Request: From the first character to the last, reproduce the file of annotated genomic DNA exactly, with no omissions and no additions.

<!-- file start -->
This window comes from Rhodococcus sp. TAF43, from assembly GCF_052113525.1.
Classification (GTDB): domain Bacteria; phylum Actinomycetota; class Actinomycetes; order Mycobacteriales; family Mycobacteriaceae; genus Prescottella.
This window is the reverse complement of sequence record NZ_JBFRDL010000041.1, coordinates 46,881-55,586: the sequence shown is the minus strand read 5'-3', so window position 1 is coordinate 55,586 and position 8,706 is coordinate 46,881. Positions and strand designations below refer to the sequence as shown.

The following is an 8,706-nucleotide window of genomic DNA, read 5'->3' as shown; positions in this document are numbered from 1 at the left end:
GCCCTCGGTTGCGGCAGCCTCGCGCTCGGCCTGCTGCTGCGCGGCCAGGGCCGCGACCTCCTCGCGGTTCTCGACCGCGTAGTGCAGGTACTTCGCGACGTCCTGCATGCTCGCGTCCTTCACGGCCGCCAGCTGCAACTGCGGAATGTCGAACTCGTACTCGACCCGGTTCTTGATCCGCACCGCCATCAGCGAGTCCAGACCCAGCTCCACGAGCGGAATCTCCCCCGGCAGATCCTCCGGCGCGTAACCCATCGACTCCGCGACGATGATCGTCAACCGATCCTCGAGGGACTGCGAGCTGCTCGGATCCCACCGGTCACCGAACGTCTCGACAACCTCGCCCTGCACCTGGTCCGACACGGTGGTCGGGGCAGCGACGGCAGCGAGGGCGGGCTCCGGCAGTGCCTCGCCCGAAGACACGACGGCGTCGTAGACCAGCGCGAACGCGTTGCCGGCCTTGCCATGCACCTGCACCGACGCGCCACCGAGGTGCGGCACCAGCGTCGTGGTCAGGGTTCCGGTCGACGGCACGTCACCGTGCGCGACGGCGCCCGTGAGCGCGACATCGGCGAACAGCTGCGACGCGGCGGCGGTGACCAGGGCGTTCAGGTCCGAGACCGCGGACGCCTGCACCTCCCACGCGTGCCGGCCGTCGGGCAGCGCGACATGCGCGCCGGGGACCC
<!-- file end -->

This window comes from Rhodococcus sp. TAF43, from assembly GCF_052113525.1.
Classification (GTDB): domain Bacteria; phylum Actinomycetota; class Actinomycetes; order Mycobacteriales; family Mycobacteriaceae; genus Prescottella.
This window is the reverse complement of sequence record NZ_JBFRDL010000041.1, coordinates 46,881-55,586: the sequence shown is the minus strand read 5'-3', so window position 1 is coordinate 55,586 and position 8,706 is coordinate 46,881. Positions and strand designations below refer to the sequence as shown.

The following is an 8,706-nucleotide window of genomic DNA, read 5'->3' as shown; positions in this document are numbered from 1 at the left end:
GCCCTCGGTTGCGGCAGCCTCGCGCTCGGCCTGCTGCTGCGCGGCCAGGGCCGCGACCTCCTCGCGGTTCTCGACCGCGTAGTGCAGGTACTTCGCGACGTCCTGCATGCTCGCGTCCTTCACGGCCGCCAGCTGCAACTGCGGAATGTCGAACTCGTACTCGACCCGGTTCTTGATCCGCACCGCCATCAGCGAGTCCAGACCCAGCTCCACGAGCGGAATCTCCCCCGGCAGATCCTCCGGCGCGTAACCCATCGACTCCGCGACGATGATCGTCAACCGATCCTCGAGGGACTGCGAGCTGCTCGGATCCCACCGGTCACCGAACGTCTCGACAACCTCGCCCTGCACCTGGTCCGACACGGTGGTCGGGGCAGCGACGGCAGCGAGGGCGGGCTCCGGCAGTGCCTCGCCCGAAGACACGACGGCGTCGTAGACCAGCGCGAACGCGTTGCCGGCCTTGCCATGCACCTGCACCGACGCGCCACCGAGGTGCGGCACCAGCGTCGTGGTCAGGGTTCCGGTCGACGGCACGTCACCGTGCGCGACGGCGCCCGTGAGCGCGACATCGGCGAACAGCTGCGACGCGGCGGCGGTGACCAGGGCGTTCAGGTCCGAGACCGCGGACGCCTGCACCTCCCACGCGTGCCGGCCGTCGGGCAGCGCGACATGCGCGCCGGGGACCC